An interesting suggestion in Alistair MacIntyre’s History of Ethics: Part of the problem for the Greek polis in the Periclean Age was that the culturally central image of human excellence was that of the Homeric hero, whose arete (“virtue”) consisted in being a brave, ruthless and successful fighter and plotter. But that sort of relentlessly self-assertive behavior, in the context of a political way of life, is sociopathy. Place Achilles in Athens, and you have Alkibiades.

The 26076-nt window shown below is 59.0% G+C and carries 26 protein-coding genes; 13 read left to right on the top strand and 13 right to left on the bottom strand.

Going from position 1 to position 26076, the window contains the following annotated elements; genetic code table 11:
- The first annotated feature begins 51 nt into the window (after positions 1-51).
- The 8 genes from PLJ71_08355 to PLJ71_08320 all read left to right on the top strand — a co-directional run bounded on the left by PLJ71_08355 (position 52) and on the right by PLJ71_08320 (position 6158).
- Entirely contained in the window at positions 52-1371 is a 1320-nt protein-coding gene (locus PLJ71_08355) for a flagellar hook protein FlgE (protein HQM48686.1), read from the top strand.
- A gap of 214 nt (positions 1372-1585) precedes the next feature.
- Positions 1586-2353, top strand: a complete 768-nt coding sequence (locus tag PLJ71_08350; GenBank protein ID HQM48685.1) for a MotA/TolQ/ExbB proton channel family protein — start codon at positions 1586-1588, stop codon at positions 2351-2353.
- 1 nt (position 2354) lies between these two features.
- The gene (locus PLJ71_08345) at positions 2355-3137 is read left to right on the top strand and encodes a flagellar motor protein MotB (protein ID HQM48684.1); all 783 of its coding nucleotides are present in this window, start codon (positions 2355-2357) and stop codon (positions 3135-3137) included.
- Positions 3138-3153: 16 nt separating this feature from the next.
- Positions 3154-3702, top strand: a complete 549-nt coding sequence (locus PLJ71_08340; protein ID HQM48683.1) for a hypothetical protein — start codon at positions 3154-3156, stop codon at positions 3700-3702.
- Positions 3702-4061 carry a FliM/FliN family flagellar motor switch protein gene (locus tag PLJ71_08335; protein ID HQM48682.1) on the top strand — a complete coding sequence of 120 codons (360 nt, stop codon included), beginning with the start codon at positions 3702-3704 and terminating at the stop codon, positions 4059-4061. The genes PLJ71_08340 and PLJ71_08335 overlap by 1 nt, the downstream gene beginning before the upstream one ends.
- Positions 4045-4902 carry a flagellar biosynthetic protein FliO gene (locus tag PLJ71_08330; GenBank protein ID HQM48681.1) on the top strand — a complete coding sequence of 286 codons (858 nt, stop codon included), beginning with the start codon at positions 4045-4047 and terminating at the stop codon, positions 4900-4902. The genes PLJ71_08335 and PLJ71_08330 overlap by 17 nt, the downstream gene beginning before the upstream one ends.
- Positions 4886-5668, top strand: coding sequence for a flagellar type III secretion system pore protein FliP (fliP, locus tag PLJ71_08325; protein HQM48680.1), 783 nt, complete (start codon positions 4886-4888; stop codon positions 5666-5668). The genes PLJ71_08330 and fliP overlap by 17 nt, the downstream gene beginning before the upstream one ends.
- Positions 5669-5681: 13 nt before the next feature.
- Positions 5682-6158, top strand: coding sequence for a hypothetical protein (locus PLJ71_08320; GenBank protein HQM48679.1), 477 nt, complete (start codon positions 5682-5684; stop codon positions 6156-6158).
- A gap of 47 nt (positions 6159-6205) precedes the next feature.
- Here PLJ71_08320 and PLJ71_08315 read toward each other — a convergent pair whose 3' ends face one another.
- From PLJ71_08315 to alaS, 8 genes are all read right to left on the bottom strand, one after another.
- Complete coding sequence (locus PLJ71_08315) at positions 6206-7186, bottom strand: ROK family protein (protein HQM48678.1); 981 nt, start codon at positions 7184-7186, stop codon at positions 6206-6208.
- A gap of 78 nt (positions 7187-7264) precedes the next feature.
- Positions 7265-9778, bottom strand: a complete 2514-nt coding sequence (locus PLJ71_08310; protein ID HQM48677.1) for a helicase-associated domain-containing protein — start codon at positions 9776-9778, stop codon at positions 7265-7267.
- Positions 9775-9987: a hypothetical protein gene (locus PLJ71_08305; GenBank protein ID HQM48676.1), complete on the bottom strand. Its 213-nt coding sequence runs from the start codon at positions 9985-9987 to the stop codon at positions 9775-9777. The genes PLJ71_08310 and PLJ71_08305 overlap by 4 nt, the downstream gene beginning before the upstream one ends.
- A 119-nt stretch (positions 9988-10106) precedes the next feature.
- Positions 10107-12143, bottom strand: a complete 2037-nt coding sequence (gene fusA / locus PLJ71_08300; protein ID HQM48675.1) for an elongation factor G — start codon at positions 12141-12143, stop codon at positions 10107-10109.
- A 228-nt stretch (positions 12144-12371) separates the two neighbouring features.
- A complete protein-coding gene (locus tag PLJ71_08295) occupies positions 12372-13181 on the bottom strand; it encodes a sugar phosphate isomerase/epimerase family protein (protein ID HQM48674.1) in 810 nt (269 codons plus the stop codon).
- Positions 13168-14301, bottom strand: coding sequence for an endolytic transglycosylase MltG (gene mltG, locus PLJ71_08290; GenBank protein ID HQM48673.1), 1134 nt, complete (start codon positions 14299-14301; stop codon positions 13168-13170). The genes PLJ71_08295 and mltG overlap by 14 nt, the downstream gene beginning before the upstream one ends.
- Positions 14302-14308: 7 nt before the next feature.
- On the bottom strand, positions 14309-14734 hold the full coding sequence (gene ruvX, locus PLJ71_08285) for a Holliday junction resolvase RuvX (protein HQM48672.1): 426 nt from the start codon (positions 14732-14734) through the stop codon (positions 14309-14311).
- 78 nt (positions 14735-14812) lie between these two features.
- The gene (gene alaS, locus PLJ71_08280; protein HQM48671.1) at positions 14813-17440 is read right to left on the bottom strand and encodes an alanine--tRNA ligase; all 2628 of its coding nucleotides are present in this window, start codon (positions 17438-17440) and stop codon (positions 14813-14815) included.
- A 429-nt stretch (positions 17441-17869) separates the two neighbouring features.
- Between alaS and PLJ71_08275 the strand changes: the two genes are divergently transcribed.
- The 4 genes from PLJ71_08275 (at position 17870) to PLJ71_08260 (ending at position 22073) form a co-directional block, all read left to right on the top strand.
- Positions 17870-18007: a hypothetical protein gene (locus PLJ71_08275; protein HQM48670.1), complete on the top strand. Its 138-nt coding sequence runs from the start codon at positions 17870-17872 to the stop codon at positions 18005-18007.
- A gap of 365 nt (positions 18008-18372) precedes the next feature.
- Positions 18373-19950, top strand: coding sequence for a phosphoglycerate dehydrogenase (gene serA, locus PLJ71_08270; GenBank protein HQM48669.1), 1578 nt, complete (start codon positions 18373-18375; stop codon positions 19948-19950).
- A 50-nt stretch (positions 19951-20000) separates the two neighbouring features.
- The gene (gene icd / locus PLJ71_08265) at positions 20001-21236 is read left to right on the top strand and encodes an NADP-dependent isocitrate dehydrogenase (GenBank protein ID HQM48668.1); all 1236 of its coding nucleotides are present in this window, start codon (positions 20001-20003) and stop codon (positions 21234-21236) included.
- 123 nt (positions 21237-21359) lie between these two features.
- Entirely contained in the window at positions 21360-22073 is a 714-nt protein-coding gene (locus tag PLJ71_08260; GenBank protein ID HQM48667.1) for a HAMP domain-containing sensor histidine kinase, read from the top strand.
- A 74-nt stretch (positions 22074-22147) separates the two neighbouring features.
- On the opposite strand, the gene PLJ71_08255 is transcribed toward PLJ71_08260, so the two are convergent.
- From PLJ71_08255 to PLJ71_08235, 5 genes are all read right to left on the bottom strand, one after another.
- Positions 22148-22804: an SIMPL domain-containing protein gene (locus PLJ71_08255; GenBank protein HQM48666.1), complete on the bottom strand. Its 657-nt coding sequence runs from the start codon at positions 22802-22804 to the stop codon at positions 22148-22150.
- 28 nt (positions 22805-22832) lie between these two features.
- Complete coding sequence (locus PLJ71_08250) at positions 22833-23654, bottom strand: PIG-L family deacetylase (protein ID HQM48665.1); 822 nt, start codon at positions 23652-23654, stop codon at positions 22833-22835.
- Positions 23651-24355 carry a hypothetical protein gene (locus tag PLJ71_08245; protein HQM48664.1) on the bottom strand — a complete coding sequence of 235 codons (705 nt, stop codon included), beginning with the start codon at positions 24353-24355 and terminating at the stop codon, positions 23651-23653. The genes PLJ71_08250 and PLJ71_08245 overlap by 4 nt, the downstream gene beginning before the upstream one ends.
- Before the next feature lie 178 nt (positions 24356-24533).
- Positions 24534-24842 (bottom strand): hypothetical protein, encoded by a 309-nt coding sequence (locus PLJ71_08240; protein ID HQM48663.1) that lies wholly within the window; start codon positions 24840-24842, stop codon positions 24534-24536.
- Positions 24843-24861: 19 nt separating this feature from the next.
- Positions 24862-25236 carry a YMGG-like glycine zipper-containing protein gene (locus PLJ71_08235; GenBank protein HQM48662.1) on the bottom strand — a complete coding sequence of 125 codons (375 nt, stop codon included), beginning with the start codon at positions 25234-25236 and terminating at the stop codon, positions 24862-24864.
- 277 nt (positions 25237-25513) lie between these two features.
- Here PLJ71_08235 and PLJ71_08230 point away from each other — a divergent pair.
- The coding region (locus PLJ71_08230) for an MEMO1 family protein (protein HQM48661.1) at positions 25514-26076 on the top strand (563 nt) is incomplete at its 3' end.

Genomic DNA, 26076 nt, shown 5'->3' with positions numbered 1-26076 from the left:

If that’s right, it puts a different spin on the famous suggestion in Book II Republic that the city-in-speech being constructed will need to edit its Homer, or at least the version of Homer to be read by the young.
HOMER, ARETE, AND SOCIOPATHY